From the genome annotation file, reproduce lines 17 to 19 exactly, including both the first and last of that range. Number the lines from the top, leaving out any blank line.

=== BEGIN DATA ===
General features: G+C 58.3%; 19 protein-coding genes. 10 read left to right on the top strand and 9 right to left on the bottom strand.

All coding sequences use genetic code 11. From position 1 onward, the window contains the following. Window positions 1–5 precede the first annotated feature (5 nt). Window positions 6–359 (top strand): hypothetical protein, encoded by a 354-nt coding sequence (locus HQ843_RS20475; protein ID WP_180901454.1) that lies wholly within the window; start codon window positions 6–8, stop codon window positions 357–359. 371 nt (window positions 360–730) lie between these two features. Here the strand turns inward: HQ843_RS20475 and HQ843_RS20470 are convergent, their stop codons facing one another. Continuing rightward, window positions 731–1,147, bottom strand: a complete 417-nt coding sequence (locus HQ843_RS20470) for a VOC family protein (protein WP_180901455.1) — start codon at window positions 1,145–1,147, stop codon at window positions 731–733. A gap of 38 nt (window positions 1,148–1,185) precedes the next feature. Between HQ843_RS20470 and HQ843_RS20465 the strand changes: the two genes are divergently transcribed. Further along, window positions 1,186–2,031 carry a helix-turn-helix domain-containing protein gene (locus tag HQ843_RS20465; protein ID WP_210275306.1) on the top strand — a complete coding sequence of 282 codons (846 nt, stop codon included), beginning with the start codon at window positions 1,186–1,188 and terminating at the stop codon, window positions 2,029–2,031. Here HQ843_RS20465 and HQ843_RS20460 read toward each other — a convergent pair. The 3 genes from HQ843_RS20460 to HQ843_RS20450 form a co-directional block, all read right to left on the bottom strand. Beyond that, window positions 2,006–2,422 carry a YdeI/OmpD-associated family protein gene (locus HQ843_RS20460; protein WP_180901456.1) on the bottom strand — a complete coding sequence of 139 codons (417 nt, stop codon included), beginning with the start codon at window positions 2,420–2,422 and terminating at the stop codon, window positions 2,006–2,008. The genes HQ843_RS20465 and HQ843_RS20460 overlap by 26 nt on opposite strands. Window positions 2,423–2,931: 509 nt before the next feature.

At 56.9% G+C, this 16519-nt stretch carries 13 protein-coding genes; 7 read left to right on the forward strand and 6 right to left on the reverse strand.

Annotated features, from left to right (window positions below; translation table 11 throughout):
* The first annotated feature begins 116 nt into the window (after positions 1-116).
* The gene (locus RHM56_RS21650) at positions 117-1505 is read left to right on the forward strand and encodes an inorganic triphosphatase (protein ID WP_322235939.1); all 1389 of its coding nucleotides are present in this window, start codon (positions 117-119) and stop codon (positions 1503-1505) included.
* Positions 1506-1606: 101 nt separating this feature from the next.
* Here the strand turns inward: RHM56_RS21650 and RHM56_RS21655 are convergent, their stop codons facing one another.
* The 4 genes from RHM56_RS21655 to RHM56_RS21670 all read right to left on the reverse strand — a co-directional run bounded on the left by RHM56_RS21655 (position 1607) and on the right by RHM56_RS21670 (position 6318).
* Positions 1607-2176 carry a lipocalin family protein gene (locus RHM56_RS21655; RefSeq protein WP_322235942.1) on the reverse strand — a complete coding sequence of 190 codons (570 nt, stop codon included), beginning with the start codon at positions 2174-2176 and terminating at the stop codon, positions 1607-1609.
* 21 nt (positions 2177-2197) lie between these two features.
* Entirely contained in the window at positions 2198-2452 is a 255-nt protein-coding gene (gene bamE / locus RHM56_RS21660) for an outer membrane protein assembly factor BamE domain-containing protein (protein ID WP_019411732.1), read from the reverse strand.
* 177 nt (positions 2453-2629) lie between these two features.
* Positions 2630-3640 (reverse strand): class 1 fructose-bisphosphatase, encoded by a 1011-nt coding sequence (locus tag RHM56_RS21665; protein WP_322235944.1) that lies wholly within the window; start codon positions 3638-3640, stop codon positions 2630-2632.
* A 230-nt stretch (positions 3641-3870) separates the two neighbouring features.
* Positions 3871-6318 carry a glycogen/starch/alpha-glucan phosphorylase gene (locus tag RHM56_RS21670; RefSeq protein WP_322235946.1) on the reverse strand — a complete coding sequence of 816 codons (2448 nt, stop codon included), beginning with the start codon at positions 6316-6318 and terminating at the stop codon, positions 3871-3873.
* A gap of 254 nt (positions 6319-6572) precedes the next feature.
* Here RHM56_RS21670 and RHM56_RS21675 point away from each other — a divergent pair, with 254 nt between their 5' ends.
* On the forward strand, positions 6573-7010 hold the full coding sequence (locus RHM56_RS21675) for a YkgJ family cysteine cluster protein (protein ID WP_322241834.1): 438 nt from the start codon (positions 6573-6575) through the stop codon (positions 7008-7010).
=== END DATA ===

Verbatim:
* A gap of 254 nt (positions 6319-6572) precedes the next feature.
* Here RHM56_RS21670 and RHM56_RS21675 point away from each other — a divergent pair, with 254 nt between their 5' ends.
* On the forward strand, positions 6573-7010 hold the full coding sequence (locus RHM56_RS21675) for a YkgJ family cysteine cluster protein (protein ID WP_322241834.1): 438 nt from the start codon (positions 6573-6575) through the stop codon (positions 7008-7010).